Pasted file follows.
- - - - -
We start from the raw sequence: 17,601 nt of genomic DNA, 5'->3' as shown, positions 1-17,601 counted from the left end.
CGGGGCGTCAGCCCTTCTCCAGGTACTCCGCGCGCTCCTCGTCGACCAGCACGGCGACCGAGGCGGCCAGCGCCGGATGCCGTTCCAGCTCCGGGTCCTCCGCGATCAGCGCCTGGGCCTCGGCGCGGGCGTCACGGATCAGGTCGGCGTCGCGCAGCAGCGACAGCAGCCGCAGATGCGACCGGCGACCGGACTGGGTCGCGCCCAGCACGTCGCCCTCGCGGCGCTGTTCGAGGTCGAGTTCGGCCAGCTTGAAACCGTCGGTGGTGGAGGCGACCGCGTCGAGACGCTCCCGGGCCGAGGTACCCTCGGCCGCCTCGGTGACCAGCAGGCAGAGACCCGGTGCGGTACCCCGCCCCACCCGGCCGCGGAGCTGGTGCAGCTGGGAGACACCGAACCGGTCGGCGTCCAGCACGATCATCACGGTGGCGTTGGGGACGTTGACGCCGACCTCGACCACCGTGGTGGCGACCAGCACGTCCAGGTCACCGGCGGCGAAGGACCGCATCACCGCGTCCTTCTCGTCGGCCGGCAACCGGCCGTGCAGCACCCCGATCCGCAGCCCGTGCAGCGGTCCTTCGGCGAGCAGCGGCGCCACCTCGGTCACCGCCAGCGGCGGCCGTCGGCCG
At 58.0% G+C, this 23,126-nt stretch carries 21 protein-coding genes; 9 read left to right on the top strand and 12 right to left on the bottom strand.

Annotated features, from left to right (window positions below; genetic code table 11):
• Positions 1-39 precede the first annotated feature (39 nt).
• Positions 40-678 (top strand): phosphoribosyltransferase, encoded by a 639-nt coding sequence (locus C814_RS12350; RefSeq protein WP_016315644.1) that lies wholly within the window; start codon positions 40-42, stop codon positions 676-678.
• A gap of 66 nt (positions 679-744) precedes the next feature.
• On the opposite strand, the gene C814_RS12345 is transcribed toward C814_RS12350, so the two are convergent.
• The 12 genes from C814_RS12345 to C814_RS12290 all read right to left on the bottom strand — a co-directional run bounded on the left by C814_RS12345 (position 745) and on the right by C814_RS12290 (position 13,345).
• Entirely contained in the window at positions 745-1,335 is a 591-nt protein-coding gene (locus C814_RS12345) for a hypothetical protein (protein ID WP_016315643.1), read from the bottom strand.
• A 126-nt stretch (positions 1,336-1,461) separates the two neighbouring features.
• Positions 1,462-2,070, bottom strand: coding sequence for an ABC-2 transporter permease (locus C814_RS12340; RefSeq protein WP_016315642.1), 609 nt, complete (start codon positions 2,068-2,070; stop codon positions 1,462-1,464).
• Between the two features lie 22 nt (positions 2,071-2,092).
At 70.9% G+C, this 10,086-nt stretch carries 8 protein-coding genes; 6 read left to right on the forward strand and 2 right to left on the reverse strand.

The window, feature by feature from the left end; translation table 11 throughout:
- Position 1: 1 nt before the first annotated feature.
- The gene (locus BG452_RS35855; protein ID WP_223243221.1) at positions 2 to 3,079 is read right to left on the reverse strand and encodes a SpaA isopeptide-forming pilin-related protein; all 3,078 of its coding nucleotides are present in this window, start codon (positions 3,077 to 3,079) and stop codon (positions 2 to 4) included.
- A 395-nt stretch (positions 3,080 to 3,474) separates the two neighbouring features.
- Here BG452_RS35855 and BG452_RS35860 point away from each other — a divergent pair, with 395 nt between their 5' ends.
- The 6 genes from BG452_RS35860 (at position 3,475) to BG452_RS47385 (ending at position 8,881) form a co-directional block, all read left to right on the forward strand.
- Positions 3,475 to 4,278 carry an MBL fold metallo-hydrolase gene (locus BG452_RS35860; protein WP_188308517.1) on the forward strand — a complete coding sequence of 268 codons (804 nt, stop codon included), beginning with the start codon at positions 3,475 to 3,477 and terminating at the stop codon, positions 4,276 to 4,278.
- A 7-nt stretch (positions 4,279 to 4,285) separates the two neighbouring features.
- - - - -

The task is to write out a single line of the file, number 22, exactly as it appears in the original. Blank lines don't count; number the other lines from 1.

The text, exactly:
- A 7-nt stretch (positions 4,279 to 4,285) separates the two neighbouring features.